Building applications with Node & TypeScript

I have been working with TypeScript for almost 2 years, using it in both frontend and backend. In my opinion, TypeScript makes developers life easier, especially when they have a OOP background.

But why TypeScript?

First of all “how cool is it to have types in JavaScript?” Answer: It’s awesome!!!

It’s very important to have types when writing complex applications or libraries. Types can avoid mistakes and, in my opinion, make the code more readable. Secondly, TypeScript is maintained by Microsoft and they are doing an excellent job updating the language to support the lastest EcmaScript features. Lastly, TypeScript supports all features from ES5, ES2015 and much more: types, generics, enums, interfaces etc…

PS: If you have a few minutes, this post from André Staltz is worth a read – “All JS Libraries should be authored in TypeScript”.

Now that I have made an introduction about my experience with TypeScript, I will show you how to create a simple api using hapi.js and TypeScript.

Setup the environment

Install Typescript: npm install -g typescript
Install Typings: npm install -g typings
Text editor that supports TypeScript: I really recommend Visual Code.

Basic concepts

Definitions

Definitions are what give you intellisense and typification. They are suffixed by “.d.ts” and to reference them it’s necessary to include them on top of the TS files by using the following sintax:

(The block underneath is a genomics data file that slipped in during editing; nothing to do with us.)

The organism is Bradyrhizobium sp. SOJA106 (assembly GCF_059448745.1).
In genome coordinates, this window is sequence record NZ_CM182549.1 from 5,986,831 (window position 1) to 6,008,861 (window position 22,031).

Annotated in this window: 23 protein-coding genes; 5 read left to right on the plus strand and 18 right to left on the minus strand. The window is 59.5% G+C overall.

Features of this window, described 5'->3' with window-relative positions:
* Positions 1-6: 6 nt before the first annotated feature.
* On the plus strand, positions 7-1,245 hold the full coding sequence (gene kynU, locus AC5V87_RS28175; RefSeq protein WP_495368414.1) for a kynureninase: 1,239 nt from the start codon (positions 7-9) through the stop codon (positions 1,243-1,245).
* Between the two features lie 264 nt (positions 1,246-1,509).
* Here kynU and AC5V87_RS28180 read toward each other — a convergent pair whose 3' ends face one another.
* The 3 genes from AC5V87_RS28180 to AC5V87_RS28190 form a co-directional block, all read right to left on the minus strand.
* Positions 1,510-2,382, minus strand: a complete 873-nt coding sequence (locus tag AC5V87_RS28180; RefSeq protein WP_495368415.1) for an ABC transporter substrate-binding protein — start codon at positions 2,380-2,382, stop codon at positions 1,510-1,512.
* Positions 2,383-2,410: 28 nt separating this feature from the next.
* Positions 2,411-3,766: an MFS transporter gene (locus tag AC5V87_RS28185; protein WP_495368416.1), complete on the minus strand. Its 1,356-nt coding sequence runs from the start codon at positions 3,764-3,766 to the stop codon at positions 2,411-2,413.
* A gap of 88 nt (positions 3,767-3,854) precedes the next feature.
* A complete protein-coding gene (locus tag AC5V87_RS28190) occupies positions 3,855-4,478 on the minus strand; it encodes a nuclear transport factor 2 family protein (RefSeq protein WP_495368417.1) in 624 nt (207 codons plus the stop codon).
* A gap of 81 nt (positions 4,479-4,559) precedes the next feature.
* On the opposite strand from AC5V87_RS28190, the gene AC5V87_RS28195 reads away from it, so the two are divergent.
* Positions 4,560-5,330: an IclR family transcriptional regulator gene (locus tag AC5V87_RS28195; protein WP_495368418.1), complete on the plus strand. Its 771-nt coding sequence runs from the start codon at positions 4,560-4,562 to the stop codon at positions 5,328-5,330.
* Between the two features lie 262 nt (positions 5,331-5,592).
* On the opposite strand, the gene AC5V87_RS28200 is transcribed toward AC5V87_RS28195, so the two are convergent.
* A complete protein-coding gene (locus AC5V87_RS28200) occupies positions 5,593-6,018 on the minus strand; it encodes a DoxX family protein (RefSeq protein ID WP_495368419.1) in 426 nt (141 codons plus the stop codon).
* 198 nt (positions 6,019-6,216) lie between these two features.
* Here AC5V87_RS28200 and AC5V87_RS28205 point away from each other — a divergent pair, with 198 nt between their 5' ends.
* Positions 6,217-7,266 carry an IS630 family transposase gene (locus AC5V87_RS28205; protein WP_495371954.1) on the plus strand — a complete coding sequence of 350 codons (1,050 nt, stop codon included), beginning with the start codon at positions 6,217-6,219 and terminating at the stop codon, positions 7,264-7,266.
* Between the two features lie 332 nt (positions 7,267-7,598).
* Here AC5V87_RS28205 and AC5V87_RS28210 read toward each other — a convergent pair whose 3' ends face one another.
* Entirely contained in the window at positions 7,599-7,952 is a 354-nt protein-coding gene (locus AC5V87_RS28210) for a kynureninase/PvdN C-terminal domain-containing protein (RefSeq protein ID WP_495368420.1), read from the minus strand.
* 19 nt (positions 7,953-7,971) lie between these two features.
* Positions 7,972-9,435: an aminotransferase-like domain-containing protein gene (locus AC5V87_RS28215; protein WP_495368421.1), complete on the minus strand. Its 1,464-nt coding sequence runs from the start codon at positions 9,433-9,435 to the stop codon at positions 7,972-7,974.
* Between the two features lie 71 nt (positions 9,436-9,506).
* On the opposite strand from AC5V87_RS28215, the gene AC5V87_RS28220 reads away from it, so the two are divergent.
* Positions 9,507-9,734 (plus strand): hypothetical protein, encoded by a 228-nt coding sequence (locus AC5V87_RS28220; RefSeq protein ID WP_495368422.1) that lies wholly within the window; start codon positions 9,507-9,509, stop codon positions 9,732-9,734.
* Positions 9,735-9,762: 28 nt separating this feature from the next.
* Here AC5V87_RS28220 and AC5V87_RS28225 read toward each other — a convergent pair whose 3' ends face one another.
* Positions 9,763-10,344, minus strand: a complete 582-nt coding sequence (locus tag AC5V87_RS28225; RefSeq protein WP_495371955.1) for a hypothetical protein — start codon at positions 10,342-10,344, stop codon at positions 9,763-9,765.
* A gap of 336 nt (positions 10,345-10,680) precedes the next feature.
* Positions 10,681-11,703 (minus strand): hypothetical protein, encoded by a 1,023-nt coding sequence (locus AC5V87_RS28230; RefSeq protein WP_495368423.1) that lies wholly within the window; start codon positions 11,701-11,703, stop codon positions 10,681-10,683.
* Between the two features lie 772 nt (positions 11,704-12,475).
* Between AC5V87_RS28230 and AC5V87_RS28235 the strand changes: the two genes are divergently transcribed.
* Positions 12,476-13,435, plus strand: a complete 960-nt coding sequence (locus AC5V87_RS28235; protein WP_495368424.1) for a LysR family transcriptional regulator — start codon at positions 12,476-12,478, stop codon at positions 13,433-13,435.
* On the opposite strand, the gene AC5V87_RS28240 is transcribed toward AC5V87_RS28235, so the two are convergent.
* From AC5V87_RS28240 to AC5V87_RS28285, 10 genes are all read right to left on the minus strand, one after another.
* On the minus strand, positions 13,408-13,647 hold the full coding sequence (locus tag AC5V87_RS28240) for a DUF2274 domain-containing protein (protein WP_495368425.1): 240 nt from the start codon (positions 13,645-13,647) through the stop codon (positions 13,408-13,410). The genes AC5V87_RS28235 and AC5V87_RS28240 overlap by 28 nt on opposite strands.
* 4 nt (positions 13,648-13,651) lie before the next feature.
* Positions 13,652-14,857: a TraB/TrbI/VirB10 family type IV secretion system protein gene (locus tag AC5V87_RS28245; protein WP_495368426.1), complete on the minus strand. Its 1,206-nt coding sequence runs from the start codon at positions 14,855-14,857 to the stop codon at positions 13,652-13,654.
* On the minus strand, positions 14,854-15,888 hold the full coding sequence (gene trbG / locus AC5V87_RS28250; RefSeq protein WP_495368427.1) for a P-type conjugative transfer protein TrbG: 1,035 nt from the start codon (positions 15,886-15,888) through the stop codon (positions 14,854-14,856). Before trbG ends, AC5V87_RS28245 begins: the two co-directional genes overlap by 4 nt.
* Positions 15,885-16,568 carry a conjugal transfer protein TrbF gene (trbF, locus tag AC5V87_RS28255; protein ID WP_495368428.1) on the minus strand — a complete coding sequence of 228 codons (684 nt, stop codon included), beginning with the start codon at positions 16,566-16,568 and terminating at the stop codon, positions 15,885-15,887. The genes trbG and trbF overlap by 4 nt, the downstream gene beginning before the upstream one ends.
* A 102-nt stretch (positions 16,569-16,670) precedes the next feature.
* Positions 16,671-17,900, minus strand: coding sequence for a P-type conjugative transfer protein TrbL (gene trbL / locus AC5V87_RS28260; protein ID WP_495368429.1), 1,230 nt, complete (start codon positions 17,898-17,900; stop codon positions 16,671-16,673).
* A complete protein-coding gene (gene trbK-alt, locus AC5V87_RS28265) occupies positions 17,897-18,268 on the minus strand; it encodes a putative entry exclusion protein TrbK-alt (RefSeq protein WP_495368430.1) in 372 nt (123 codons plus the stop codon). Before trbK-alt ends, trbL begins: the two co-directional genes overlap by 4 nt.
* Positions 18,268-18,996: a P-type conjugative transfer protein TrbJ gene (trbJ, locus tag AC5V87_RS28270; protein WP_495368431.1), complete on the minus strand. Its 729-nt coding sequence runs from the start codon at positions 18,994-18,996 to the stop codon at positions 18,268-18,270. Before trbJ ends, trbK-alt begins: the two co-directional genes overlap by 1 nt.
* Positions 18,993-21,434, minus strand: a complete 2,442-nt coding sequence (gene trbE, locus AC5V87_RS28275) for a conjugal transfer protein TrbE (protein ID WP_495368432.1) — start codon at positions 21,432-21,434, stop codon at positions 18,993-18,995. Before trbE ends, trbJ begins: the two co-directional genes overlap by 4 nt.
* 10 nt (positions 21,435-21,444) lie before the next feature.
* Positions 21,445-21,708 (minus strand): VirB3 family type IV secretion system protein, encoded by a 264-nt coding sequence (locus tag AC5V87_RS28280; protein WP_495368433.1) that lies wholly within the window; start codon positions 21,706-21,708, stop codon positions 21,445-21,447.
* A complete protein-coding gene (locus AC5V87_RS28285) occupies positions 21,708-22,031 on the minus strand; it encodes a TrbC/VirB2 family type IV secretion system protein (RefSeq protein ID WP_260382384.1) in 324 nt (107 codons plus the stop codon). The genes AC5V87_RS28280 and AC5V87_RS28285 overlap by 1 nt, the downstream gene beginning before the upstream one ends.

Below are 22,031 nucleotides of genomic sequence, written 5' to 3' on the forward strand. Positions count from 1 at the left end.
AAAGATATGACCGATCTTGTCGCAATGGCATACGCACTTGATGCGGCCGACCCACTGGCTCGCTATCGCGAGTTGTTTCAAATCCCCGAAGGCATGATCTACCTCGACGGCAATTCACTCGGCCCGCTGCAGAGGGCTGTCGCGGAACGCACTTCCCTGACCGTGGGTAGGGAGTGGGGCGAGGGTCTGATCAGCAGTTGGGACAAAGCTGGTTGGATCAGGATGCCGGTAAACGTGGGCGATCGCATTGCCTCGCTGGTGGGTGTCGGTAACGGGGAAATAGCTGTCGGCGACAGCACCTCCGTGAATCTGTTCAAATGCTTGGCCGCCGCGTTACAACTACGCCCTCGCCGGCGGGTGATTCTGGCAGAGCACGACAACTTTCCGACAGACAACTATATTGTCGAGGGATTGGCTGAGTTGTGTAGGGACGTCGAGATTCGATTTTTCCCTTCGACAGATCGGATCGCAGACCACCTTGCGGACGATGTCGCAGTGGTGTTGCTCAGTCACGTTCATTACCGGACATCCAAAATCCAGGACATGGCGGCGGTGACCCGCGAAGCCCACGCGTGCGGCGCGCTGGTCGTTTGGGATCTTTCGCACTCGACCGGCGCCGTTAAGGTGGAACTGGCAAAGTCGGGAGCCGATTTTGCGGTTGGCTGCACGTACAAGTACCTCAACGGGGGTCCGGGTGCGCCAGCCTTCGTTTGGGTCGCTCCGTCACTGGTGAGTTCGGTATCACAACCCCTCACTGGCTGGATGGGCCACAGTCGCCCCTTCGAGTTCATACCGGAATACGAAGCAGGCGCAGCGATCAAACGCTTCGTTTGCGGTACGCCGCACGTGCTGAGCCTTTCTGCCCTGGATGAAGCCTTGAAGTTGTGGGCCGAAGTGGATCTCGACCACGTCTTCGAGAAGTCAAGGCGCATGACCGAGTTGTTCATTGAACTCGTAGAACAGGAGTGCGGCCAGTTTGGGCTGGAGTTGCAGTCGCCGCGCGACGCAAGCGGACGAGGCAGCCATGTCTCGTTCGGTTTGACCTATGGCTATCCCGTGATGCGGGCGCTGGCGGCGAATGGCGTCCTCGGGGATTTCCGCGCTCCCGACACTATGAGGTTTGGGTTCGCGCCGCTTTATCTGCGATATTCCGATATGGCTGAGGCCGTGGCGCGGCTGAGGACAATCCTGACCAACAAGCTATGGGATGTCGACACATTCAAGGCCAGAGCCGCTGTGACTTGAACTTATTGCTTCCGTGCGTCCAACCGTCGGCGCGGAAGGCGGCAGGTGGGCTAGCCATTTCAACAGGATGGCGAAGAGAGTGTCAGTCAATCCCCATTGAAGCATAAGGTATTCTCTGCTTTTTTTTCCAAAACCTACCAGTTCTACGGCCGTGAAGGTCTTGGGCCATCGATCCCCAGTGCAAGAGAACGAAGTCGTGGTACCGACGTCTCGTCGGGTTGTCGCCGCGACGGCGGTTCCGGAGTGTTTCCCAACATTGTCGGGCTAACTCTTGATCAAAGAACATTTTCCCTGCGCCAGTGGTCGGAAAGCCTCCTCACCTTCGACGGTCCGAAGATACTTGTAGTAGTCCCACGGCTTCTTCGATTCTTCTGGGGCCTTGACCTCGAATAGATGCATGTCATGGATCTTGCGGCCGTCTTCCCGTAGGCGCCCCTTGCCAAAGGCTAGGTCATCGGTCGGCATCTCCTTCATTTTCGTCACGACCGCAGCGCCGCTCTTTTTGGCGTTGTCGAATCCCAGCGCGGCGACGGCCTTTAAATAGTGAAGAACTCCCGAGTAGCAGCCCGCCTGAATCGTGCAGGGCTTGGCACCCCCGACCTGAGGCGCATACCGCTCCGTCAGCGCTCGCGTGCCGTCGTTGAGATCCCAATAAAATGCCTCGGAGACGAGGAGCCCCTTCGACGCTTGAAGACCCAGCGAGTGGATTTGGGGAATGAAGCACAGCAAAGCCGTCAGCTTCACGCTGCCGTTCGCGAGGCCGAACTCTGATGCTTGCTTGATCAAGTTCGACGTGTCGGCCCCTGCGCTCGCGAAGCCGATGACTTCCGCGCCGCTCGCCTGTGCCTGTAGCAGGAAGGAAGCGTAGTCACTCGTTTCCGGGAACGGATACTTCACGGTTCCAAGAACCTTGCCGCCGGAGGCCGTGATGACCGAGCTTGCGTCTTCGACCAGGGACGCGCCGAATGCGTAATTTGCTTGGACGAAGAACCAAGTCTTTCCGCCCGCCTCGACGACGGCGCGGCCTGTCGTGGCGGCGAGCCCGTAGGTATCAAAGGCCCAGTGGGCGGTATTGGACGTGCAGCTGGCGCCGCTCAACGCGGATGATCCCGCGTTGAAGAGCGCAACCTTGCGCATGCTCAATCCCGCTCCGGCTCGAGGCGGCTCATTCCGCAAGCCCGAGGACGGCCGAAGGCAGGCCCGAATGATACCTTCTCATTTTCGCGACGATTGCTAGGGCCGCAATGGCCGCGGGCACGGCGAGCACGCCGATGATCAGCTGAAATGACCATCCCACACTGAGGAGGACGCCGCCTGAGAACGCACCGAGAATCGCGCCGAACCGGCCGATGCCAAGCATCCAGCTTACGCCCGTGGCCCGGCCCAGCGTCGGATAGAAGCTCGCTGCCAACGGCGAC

/// <reference path="./typings/main.d.ts" />

Typings

Typings (TypeScript Definition Manager) is a tool to manage and install TypeScript definitions, and uses a typings.json file to save the dependencies similar to package.json.

Code

Before starting coding we need to install our dependencies:

  • npm init – Create package.json file
  • npm install hapi –save – Install hapi module
  • typings install node –save –ambient – Install node definition
  • typings install hapi –save –ambient – Install hapi definition

Now we can finally create our “server.ts” file and copy the following code:

PS: As we can see, the first line has the reference to our definitions installed by typings.

/// <reference path="./typings/main.d.ts" />

"use strict";

import * as Hapi from "hapi";

const server: Hapi.Server = new Hapi.Server();
server.connection({ port: 3000 });

server.route({
    method: "GET",
    path: "/{name}",
    handler: (request: Hapi.Request, reply: Hapi.IReply) => {
        reply(`Hello ${request.params["name"]}`);
    }
});

server.start((err) => {

    if (err) {
        throw err;
    }
    console.log("Server running at:", server.info.uri);
});

Compile

Let’s change our package.json and add two new tasks.

"scripts": {
   "build": "tsc", //compile the TS files to JS
   "start": "node build/server.js", //run server
}

Before compiling, it’s necessary to create a tsconfig.ts file to configure the TypeScript compiler.

{
  "compilerOptions": {
    "outDir": "build",
    "target": "es6",
    "module": "commonjs",
    "moduleResolution": "node",
    "sourceMap": true
  },
  "exclude": [
    "node_modules",
    "typings"
  ]
}

Run

Compile the project using the task that we have created npm run build, then we can check the compilation result inside the folder build.

Finally, let’s run our server npm start, and go to browser localhost:3000/Marco!

Thats it! Simple isn’t it?

If you want to know more, check out the slides from my last talk.

A complex example could be found here

I'm a Software Engineer that believes software must be simple, intuitive and reliable. My main interests are api’s design, best software practices, distributed systems and continuous integration.

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